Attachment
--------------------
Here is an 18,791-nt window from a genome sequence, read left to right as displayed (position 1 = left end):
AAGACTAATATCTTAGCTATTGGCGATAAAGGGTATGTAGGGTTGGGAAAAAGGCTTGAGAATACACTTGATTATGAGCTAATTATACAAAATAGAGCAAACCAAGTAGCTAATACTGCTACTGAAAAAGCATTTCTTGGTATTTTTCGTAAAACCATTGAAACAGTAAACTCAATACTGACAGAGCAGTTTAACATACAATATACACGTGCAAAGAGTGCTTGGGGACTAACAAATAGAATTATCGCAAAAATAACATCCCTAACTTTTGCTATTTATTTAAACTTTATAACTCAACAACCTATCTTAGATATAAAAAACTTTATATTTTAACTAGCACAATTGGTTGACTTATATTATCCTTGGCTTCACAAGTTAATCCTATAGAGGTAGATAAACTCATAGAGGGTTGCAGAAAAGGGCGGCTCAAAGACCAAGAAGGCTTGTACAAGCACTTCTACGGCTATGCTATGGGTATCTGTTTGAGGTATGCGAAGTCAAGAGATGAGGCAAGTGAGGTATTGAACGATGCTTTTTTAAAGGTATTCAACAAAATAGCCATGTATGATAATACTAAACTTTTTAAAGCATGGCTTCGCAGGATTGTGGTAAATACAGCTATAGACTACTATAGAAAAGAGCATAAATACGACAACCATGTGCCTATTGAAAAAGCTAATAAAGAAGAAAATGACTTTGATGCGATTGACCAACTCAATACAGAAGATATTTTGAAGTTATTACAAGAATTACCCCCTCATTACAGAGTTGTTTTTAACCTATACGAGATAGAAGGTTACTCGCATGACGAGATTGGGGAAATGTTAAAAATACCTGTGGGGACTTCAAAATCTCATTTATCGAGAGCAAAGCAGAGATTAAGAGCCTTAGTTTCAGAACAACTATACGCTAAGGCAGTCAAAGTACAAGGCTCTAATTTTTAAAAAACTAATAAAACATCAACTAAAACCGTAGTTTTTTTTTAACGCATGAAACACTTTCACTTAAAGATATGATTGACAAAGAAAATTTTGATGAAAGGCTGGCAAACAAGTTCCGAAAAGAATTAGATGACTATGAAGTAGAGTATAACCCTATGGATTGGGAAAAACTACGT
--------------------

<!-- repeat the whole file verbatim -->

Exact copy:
Here is an 18,791-nt window from a genome sequence, read left to right as displayed (position 1 = left end):
AAGACTAATATCTTAGCTATTGGCGATAAAGGGTATGTAGGGTTGGGAAAAAGGCTTGAGAATACACTTGATTATGAGCTAATTATACAAAATAGAGCAAACCAAGTAGCTAATACTGCTACTGAAAAAGCATTTCTTGGTATTTTTCGTAAAACCATTGAAACAGTAAACTCAATACTGACAGAGCAGTTTAACATACAATATACACGTGCAAAGAGTGCTTGGGGACTAACAAATAGAATTATCGCAAAAATAACATCCCTAACTTTTGCTATTTATTTAAACTTTATAACTCAACAACCTATCTTAGATATAAAAAACTTTATATTTTAACTAGCACAATTGGTTGACTTATATTATCCTTGGCTTCACAAGTTAATCCTATAGAGGTAGATAAACTCATAGAGGGTTGCAGAAAAGGGCGGCTCAAAGACCAAGAAGGCTTGTACAAGCACTTCTACGGCTATGCTATGGGTATCTGTTTGAGGTATGCGAAGTCAAGAGATGAGGCAAGTGAGGTATTGAACGATGCTTTTTTAAAGGTATTCAACAAAATAGCCATGTATGATAATACTAAACTTTTTAAAGCATGGCTTCGCAGGATTGTGGTAAATACAGCTATAGACTACTATAGAAAAGAGCATAAATACGACAACCATGTGCCTATTGAAAAAGCTAATAAAGAAGAAAATGACTTTGATGCGATTGACCAACTCAATACAGAAGATATTTTGAAGTTATTACAAGAATTACCCCCTCATTACAGAGTTGTTTTTAACCTATACGAGATAGAAGGTTACTCGCATGACGAGATTGGGGAAATGTTAAAAATACCTGTGGGGACTTCAAAATCTCATTTATCGAGAGCAAAGCAGAGATTAAGAGCCTTAGTTTCAGAACAACTATACGCTAAGGCAGTCAAAGTACAAGGCTCTAATTTTTAAAAAACTAATAAAACATCAACTAAAACCGTAGTTTTTTTTTAACGCATGAAACACTTTCACTTAAAGATATGATTGACAAAGAAAATTTTGATGAAAGGCTGGCAAACAAGTTCCGAAAAGAATTAGATGACTATGAAGTAGAGTATAACCCTATGGATTGGGAAAAACTACGT